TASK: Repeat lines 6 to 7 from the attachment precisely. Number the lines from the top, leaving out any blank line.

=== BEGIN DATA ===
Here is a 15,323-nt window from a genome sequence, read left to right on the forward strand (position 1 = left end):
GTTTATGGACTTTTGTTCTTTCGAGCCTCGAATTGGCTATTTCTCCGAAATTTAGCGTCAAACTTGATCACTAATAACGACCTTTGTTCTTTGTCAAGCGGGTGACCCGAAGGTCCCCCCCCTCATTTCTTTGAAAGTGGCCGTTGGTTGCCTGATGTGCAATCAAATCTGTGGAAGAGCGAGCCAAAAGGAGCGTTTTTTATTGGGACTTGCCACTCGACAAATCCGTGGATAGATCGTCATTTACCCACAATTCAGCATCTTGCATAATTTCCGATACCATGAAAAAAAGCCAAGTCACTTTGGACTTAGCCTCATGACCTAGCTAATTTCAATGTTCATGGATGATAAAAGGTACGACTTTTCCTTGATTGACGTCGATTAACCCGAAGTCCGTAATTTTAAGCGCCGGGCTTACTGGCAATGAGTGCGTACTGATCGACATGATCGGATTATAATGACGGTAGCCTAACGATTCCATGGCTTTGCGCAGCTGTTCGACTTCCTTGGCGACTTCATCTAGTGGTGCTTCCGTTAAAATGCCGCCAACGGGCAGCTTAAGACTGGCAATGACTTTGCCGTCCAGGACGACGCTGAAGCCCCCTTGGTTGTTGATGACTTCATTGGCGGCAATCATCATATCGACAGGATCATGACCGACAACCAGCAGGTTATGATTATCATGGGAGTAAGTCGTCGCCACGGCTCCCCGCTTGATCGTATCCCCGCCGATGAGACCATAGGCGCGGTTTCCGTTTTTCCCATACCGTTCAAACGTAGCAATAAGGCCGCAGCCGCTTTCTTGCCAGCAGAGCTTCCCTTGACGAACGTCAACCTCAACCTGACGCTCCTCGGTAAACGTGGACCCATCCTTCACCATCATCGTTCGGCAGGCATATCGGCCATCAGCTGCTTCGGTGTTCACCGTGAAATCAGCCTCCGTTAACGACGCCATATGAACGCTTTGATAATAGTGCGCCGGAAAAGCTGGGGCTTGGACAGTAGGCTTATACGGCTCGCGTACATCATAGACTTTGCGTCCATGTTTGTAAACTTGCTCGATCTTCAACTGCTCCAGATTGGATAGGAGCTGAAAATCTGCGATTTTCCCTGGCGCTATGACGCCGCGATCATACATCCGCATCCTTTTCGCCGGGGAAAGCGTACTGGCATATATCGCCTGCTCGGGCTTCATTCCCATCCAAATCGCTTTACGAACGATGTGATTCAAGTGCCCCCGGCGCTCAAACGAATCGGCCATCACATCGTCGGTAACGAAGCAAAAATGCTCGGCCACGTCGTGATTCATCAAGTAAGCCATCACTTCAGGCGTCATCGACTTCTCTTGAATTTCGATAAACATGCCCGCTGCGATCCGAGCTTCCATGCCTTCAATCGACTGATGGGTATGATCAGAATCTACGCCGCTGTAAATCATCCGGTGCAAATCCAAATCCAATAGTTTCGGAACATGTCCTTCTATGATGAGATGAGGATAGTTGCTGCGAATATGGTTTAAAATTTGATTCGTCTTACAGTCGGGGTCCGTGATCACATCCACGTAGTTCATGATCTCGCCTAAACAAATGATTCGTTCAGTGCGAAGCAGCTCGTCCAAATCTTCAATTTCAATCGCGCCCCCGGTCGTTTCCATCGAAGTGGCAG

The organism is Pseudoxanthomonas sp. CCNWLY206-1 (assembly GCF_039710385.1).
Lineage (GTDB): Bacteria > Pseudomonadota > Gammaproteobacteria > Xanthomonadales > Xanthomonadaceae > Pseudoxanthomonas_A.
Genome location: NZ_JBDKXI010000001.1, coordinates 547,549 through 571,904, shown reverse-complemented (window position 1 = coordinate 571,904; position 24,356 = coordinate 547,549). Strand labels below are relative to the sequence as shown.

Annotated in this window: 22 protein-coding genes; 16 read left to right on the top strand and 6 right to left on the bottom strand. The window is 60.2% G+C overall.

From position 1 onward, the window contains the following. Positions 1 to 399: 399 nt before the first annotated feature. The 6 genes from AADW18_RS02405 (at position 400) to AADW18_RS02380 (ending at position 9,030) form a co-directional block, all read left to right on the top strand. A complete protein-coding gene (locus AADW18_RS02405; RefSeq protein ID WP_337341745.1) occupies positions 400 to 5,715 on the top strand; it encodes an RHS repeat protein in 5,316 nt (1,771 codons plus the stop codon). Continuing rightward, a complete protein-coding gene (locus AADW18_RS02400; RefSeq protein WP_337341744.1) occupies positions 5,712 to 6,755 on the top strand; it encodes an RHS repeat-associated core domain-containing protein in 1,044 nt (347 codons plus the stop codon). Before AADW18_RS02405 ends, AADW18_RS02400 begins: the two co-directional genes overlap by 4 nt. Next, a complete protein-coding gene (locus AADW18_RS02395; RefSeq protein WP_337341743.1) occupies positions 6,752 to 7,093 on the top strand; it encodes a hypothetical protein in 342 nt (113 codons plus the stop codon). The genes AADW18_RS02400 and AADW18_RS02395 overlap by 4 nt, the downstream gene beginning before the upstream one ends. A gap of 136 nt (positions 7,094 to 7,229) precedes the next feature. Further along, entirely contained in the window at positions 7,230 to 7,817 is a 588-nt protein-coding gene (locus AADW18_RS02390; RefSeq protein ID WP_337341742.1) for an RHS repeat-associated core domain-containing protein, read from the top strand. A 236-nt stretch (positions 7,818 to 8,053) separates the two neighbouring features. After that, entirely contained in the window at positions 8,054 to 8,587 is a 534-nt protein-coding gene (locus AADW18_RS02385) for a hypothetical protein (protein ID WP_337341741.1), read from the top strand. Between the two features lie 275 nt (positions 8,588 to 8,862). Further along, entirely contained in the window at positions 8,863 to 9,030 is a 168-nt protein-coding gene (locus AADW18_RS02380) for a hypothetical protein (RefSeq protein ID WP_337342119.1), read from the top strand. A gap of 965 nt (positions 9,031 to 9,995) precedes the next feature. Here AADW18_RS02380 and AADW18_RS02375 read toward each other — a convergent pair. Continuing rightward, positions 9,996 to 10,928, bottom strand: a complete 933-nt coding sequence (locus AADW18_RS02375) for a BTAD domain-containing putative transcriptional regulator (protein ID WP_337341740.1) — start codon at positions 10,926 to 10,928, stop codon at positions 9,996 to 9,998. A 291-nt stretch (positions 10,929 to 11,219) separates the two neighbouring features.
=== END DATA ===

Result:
Annotated in this window: 22 protein-coding genes; 16 read left to right on the top strand and 6 right to left on the bottom strand. The window is 60.2% G+C overall.

From position 1 onward, the window contains the following. Positions 1 to 399: 399 nt before the first annotated feature. The 6 genes from AADW18_RS02405 (at position 400) to AADW18_RS02380 (ending at position 9,030) form a co-directional block, all read left to right on the top strand. A complete protein-coding gene (locus AADW18_RS02405; RefSeq protein ID WP_337341745.1) occupies positions 400 to 5,715 on the top strand; it encodes an RHS repeat protein in 5,316 nt (1,771 codons plus the stop codon). Continuing rightward, a complete protein-coding gene (locus AADW18_RS02400; RefSeq protein WP_337341744.1) occupies positions 5,712 to 6,755 on the top strand; it encodes an RHS repeat-associated core domain-containing protein in 1,044 nt (347 codons plus the stop codon). Before AADW18_RS02405 ends, AADW18_RS02400 begins: the two co-directional genes overlap by 4 nt. Next, a complete protein-coding gene (locus AADW18_RS02395; RefSeq protein WP_337341743.1) occupies positions 6,752 to 7,093 on the top strand; it encodes a hypothetical protein in 342 nt (113 codons plus the stop codon). The genes AADW18_RS02400 and AADW18_RS02395 overlap by 4 nt, the downstream gene beginning before the upstream one ends. A gap of 136 nt (positions 7,094 to 7,229) precedes the next feature. Further along, entirely contained in the window at positions 7,230 to 7,817 is a 588-nt protein-coding gene (locus AADW18_RS02390; RefSeq protein ID WP_337341742.1) for an RHS repeat-associated core domain-containing protein, read from the top strand. A 236-nt stretch (positions 7,818 to 8,053) separates the two neighbouring features. After that, entirely contained in the window at positions 8,054 to 8,587 is a 534-nt protein-coding gene (locus AADW18_RS02385) for a hypothetical protein (protein ID WP_337341741.1), read from the top strand. Between the two features lie 275 nt (positions 8,588 to 8,862). Further along, entirely contained in the window at positions 8,863 to 9,030 is a 168-nt protein-coding gene (locus AADW18_RS02380) for a hypothetical protein (RefSeq protein ID WP_337342119.1), read from the top strand. A gap of 965 nt (positions 9,031 to 9,995) precedes the next feature. Here AADW18_RS02380 and AADW18_RS02375 read toward each other — a convergent pair. Continuing rightward, positions 9,996 to 10,928, bottom strand: a complete 933-nt coding sequence (locus AADW18_RS02375) for a BTAD domain-containing putative transcriptional regulator (protein ID WP_337341740.1) — start codon at positions 10,926 to 10,928, stop codon at positions 9,996 to 9,998. A 291-nt stretch (positions 10,929 to 11,219) separates the two neighbouring features.